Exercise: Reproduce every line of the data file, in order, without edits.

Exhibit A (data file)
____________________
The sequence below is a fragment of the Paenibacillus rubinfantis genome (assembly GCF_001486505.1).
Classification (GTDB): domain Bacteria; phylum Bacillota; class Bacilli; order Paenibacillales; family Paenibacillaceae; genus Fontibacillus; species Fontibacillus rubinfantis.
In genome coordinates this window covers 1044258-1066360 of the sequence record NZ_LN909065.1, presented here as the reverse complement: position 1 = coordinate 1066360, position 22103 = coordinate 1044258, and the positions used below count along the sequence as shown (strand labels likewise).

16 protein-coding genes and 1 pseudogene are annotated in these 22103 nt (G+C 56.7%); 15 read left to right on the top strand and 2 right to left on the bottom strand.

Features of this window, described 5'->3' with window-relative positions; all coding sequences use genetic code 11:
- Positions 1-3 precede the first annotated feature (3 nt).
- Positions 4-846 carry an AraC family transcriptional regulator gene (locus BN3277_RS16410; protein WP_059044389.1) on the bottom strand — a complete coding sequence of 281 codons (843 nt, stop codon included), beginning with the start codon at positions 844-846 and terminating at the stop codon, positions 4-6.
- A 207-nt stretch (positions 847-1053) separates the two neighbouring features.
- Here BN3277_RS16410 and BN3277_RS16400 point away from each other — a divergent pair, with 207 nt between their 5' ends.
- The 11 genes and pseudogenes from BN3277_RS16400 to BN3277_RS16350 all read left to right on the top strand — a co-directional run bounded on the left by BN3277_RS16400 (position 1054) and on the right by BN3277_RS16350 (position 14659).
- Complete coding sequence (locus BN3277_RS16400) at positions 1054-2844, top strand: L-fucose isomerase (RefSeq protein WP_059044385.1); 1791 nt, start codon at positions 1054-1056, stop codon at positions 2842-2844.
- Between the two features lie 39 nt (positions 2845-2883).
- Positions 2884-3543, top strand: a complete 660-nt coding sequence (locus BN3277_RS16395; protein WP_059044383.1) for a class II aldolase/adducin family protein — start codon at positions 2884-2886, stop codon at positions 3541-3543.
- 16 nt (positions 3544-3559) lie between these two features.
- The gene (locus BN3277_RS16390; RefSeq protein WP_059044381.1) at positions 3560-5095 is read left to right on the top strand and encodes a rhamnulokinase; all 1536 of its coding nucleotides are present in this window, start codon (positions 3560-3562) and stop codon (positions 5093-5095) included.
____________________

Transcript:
The sequence below is a fragment of the Paenibacillus rubinfantis genome (assembly GCF_001486505.1).
Classification (GTDB): domain Bacteria; phylum Bacillota; class Bacilli; order Paenibacillales; family Paenibacillaceae; genus Fontibacillus; species Fontibacillus rubinfantis.
In genome coordinates this window covers 1044258-1066360 of the sequence record NZ_LN909065.1, presented here as the reverse complement: position 1 = coordinate 1066360, position 22103 = coordinate 1044258, and the positions used below count along the sequence as shown (strand labels likewise).

16 protein-coding genes and 1 pseudogene are annotated in these 22103 nt (G+C 56.7%); 15 read left to right on the top strand and 2 right to left on the bottom strand.

Features of this window, described 5'->3' with window-relative positions; all coding sequences use genetic code 11:
- Positions 1-3 precede the first annotated feature (3 nt).
- Positions 4-846 carry an AraC family transcriptional regulator gene (locus BN3277_RS16410; protein WP_059044389.1) on the bottom strand — a complete coding sequence of 281 codons (843 nt, stop codon included), beginning with the start codon at positions 844-846 and terminating at the stop codon, positions 4-6.
- A 207-nt stretch (positions 847-1053) separates the two neighbouring features.
- Here BN3277_RS16410 and BN3277_RS16400 point away from each other — a divergent pair, with 207 nt between their 5' ends.
- The 11 genes and pseudogenes from BN3277_RS16400 to BN3277_RS16350 all read left to right on the top strand — a co-directional run bounded on the left by BN3277_RS16400 (position 1054) and on the right by BN3277_RS16350 (position 14659).
- Complete coding sequence (locus BN3277_RS16400) at positions 1054-2844, top strand: L-fucose isomerase (RefSeq protein WP_059044385.1); 1791 nt, start codon at positions 1054-1056, stop codon at positions 2842-2844.
- Between the two features lie 39 nt (positions 2845-2883).
- Positions 2884-3543, top strand: a complete 660-nt coding sequence (locus BN3277_RS16395; protein WP_059044383.1) for a class II aldolase/adducin family protein — start codon at positions 2884-2886, stop codon at positions 3541-3543.
- 16 nt (positions 3544-3559) lie between these two features.
- The gene (locus BN3277_RS16390; RefSeq protein WP_059044381.1) at positions 3560-5095 is read left to right on the top strand and encodes a rhamnulokinase; all 1536 of its coding nucleotides are present in this window, start codon (positions 3560-3562) and stop codon (positions 5093-5095) included.